Viktor von Loßberg
|Viktor von Loßberg|
|Born||14 March 1904
|Died||24 May 1983
|Allegiance|| Nazi Germany
German Air Force
|Years of service||1933–1945, 1956–1962|
|Rank||Oberst im Generalstab|
|Battles/wars||World War II|
|Awards||Knight's Cross of the Iron Cross|
Viktor von Loßberg (14 March 1904 – 24 May 1983) was a German air officer during World War II. He was a recipient of the Knight's Cross of the Iron Cross of Nazi Germany. Loßberg was instrumental in conceiving the concept of Zahme Sau ("Tame boar"), a night fighter tactic of the Luftwaffe.
Loßberg was born on 14 March 1904 in Posen, present-day Poznań in Poland, at the time in the Province of Posen, a province of the Kingdom of Prussia in the German Empire. He joined the military service of the Wehrmacht in late 1933 at Braunschweig. The Treaty of Versailles signed after World War I had prohibited Germany from having an air force. Before the Luftwaffe was unveiled in 1935 he was trained as a pilot at civilian flight schools.
Loßberg was involved in the testing and evaluation of various aircraft for use as night fighters. Generalfeldmarschall Erhard Milch favored the conversion of aircraft like the Junkers Ju 88 or Junkers Ju 188 because it did not influence production numbers. Josef Kammhuber preferred the new Heinkel He 219. The Reichsluftfahrtministerium (RLM—Reich Air Ministry) ordered a comparison test which was held 25–26 March 1943 at Rechlin. Loßberg was ordered to fly the Ju 188 E-1 in mock combat against the He 219 piloted by Werner Streib. The test proved the He 219 to be superior to the Ju 188.
Loßberg played a significant role in the development and introduction of the Zahme Sau night fighter system in mid-1943, which began the recovery of the German night defences against the increasing size of attacks by Royal Air Force Bomber Command and eventually replaced the Himmelbett (canopy bed) of the Kammhuber Line. In the introductory phase of Zahme Sau, Loßberg flew 39 night fighter missions from airfields operated by I./Nachtjagdgeschwader 1. In total he flew 39 missions without claiming any victories.
- Iron Cross (1939) 2nd Class (27 September 1939) & 1st Class (11 May 1940)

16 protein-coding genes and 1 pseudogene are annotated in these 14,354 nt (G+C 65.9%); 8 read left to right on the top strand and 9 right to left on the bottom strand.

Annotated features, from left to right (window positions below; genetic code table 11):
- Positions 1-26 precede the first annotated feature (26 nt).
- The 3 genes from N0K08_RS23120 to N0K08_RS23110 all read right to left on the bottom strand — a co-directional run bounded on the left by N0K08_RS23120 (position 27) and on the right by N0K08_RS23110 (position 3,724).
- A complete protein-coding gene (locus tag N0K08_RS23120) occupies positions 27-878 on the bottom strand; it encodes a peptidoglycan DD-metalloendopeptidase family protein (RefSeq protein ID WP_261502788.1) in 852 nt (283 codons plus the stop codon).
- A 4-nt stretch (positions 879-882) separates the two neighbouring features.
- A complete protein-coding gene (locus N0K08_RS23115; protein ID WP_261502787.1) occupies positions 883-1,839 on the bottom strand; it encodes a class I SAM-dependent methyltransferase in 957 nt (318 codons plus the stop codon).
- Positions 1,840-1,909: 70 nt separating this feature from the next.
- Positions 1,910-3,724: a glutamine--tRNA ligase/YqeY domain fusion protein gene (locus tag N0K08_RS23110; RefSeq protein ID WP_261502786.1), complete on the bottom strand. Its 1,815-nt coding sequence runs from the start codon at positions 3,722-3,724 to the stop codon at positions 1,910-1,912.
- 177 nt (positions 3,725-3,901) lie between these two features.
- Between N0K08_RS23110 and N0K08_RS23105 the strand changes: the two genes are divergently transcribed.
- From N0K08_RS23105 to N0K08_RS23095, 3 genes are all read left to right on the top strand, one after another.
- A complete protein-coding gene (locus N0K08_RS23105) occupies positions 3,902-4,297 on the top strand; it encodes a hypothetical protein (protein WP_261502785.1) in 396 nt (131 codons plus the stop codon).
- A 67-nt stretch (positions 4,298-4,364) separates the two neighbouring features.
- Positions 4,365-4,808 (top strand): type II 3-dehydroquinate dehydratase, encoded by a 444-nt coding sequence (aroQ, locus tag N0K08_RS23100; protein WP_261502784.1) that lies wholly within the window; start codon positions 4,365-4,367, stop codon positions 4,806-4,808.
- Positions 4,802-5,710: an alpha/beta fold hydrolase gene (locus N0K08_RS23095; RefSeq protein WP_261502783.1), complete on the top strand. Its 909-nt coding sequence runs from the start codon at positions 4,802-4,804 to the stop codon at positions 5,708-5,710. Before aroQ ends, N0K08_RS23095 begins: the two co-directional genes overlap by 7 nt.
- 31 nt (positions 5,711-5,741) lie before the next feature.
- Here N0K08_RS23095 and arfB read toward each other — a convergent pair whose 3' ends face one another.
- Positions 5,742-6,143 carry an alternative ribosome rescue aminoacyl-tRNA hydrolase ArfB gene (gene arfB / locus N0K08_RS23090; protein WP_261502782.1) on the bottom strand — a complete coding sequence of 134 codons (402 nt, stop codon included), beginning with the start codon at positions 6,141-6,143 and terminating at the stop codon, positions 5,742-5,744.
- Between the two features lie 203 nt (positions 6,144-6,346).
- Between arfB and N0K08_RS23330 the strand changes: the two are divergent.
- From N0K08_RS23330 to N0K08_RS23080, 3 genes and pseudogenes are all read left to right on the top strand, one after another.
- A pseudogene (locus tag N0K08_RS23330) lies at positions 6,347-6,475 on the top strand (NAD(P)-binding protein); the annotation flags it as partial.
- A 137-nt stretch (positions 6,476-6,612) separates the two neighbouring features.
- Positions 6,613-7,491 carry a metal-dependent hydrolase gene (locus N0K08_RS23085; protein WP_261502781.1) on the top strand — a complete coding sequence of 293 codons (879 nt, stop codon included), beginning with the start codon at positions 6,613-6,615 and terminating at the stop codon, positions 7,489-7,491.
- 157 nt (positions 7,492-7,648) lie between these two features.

- Knight's Cross of the Iron Cross on 17 October 1941 as Major and Gruppenkommandeur of the III./Kampfgeschwader 26
- Kaiser 2011, p. 26.
- Remp 2000, pp. 54–55.
- Kaiser 2011, p. 27.
- Fellgiebel 2000, p. 296.
- Scherzer 2007, p. 515.
- Fellgiebel, Walther-Peer (2000) . Die Träger des Ritterkreuzes des Eisernen Kreuzes 1939–1945 — Die Inhaber der höchsten Auszeichnung des Zweiten Weltkrieges aller Wehrmachtteile [The Bearers of the Knight's Cross of the Iron Cross 1939–1945 — The Owners of the Highest Award of the Second World War of all Wehrmacht Branches] (in German). Friedberg, Germany: Podzun-Pallas. ISBN 978-3-7909-0284-6.
- Kaiser, Jochen (2011). Die Ritterkreuzträger der Kampfflieger—Band 2 [The Knight's Cross Bearers of the Bomber Flyer—Volume 2] (in German and English). Bad Zwischenahn, Germany: Luftfahrtverlag-Start. ISBN 978-3-941437-09-8.
- Remp, Roland (2000). Der Nachtjäger Heinkel He 219 [The Night Fighter Heinkel He 219] (in German). Oberhaching, Germany: AVIATIC Verlag GmbH. ISBN 978-3-925505-51-5.
- Scherzer, Veit (2007). Die Ritterkreuzträger 1939–1945 Die Inhaber des Ritterkreuzes des Eisernen Kreuzes 1939 von Heer, Luftwaffe, Kriegsmarine, Waffen-SS, Volkssturm sowie mit Deutschland verbündeter Streitkräfte nach den Unterlagen des Bundesarchives [The Knight's Cross Bearers 1939–1945 The Holders of the Knight's Cross of the Iron Cross 1939 by Army, Air Force, Navy, Waffen-SS, Volkssturm and Allied Forces with Germany According to the Documents of the Federal Archives] (in German). Jena, Germany: Scherzers Militaer-Verlag. ISBN 978-3-938845-17-2.